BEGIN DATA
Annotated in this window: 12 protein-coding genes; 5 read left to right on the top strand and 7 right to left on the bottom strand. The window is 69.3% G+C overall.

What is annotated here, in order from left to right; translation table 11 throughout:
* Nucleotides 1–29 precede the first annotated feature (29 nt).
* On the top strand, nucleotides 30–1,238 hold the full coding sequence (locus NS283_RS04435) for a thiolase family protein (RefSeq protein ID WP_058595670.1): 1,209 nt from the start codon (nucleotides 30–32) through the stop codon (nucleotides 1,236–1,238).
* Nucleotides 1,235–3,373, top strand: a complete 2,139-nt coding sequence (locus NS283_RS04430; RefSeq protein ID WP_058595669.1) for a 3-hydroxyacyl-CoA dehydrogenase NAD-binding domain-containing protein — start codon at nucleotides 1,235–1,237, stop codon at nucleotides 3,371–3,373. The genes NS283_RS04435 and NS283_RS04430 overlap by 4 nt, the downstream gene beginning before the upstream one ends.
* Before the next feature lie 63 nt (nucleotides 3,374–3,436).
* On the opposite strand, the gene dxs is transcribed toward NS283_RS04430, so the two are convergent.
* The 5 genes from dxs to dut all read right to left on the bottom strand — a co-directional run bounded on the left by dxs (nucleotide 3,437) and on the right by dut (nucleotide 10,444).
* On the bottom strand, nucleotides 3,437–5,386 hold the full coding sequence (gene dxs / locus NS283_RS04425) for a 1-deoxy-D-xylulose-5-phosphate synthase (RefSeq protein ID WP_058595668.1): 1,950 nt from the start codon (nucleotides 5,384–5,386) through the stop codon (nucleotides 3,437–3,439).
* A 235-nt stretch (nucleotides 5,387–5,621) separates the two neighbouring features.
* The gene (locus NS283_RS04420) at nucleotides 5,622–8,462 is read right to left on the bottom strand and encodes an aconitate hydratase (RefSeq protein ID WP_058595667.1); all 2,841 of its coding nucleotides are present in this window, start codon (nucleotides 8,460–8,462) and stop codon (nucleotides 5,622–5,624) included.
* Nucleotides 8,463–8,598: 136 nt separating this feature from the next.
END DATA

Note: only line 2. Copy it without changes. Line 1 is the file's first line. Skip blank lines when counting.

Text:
What is annotated here, in order from left to right; translation table 11 throughout: